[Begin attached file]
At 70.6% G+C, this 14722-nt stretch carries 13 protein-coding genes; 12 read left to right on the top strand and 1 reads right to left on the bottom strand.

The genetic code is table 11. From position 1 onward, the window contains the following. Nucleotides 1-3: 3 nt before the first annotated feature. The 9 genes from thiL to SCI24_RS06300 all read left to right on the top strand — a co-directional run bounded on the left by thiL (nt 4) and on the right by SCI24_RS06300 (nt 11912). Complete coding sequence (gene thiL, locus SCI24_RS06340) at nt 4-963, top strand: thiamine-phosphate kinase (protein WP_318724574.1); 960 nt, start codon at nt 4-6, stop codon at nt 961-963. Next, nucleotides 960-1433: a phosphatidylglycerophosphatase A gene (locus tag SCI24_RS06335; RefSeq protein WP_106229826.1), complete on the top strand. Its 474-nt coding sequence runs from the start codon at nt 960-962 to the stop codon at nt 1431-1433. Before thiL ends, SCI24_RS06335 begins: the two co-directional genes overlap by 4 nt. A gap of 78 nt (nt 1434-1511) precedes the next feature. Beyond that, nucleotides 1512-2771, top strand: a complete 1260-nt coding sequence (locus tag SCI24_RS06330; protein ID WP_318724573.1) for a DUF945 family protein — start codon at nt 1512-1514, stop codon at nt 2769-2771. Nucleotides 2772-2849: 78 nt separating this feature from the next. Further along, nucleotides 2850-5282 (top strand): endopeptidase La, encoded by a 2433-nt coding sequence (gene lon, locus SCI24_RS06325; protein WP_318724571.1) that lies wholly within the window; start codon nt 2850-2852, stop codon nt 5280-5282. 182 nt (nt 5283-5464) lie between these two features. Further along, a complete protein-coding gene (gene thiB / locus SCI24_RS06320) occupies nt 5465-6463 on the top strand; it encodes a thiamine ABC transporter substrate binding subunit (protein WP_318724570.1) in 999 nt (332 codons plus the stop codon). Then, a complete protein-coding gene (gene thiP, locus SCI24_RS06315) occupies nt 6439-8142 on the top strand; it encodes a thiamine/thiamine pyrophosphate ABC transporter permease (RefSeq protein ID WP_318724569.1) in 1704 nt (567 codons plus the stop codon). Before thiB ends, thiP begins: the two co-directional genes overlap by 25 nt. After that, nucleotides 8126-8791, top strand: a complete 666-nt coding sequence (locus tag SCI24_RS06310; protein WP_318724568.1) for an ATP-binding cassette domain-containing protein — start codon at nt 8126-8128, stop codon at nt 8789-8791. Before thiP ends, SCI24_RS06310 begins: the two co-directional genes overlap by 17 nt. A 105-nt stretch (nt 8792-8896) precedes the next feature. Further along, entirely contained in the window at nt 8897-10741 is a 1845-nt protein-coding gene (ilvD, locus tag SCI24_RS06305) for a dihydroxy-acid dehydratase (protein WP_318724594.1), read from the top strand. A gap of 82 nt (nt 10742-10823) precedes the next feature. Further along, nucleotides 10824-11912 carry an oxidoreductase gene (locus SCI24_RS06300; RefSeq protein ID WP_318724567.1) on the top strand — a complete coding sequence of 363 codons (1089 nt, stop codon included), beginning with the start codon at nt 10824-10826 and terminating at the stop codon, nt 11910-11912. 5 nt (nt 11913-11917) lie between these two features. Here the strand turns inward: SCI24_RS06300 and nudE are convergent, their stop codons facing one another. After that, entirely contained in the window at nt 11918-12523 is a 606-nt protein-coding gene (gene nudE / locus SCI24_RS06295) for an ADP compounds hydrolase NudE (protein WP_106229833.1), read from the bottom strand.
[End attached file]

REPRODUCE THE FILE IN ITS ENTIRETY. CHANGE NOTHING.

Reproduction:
At 70.6% G+C, this 14722-nt stretch carries 13 protein-coding genes; 12 read left to right on the top strand and 1 reads right to left on the bottom strand.

The genetic code is table 11. From position 1 onward, the window contains the following. Nucleotides 1-3: 3 nt before the first annotated feature. The 9 genes from thiL to SCI24_RS06300 all read left to right on the top strand — a co-directional run bounded on the left by thiL (nt 4) and on the right by SCI24_RS06300 (nt 11912). Complete coding sequence (gene thiL, locus SCI24_RS06340) at nt 4-963, top strand: thiamine-phosphate kinase (protein WP_318724574.1); 960 nt, start codon at nt 4-6, stop codon at nt 961-963. Next, nucleotides 960-1433: a phosphatidylglycerophosphatase A gene (locus tag SCI24_RS06335; RefSeq protein WP_106229826.1), complete on the top strand. Its 474-nt coding sequence runs from the start codon at nt 960-962 to the stop codon at nt 1431-1433. Before thiL ends, SCI24_RS06335 begins: the two co-directional genes overlap by 4 nt. A gap of 78 nt (nt 1434-1511) precedes the next feature. Beyond that, nucleotides 1512-2771, top strand: a complete 1260-nt coding sequence (locus tag SCI24_RS06330; protein ID WP_318724573.1) for a DUF945 family protein — start codon at nt 1512-1514, stop codon at nt 2769-2771. Nucleotides 2772-2849: 78 nt separating this feature from the next. Further along, nucleotides 2850-5282 (top strand): endopeptidase La, encoded by a 2433-nt coding sequence (gene lon, locus SCI24_RS06325; protein WP_318724571.1) that lies wholly within the window; start codon nt 2850-2852, stop codon nt 5280-5282. 182 nt (nt 5283-5464) lie between these two features. Further along, a complete protein-coding gene (gene thiB / locus SCI24_RS06320) occupies nt 5465-6463 on the top strand; it encodes a thiamine ABC transporter substrate binding subunit (protein WP_318724570.1) in 999 nt (332 codons plus the stop codon). Then, a complete protein-coding gene (gene thiP, locus SCI24_RS06315) occupies nt 6439-8142 on the top strand; it encodes a thiamine/thiamine pyrophosphate ABC transporter permease (RefSeq protein ID WP_318724569.1) in 1704 nt (567 codons plus the stop codon). Before thiB ends, thiP begins: the two co-directional genes overlap by 25 nt. After that, nucleotides 8126-8791, top strand: a complete 666-nt coding sequence (locus tag SCI24_RS06310; protein WP_318724568.1) for an ATP-binding cassette domain-containing protein — start codon at nt 8126-8128, stop codon at nt 8789-8791. Before thiP ends, SCI24_RS06310 begins: the two co-directional genes overlap by 17 nt. A 105-nt stretch (nt 8792-8896) precedes the next feature. Further along, entirely contained in the window at nt 8897-10741 is a 1845-nt protein-coding gene (ilvD, locus tag SCI24_RS06305) for a dihydroxy-acid dehydratase (protein WP_318724594.1), read from the top strand. A gap of 82 nt (nt 10742-10823) precedes the next feature. Further along, nucleotides 10824-11912 carry an oxidoreductase gene (locus SCI24_RS06300; RefSeq protein ID WP_318724567.1) on the top strand — a complete coding sequence of 363 codons (1089 nt, stop codon included), beginning with the start codon at nt 10824-10826 and terminating at the stop codon, nt 11910-11912. 5 nt (nt 11913-11917) lie between these two features. Here the strand turns inward: SCI24_RS06300 and nudE are convergent, their stop codons facing one another. After that, entirely contained in the window at nt 11918-12523 is a 606-nt protein-coding gene (gene nudE / locus SCI24_RS06295) for an ADP compounds hydrolase NudE (protein WP_106229833.1), read from the bottom strand.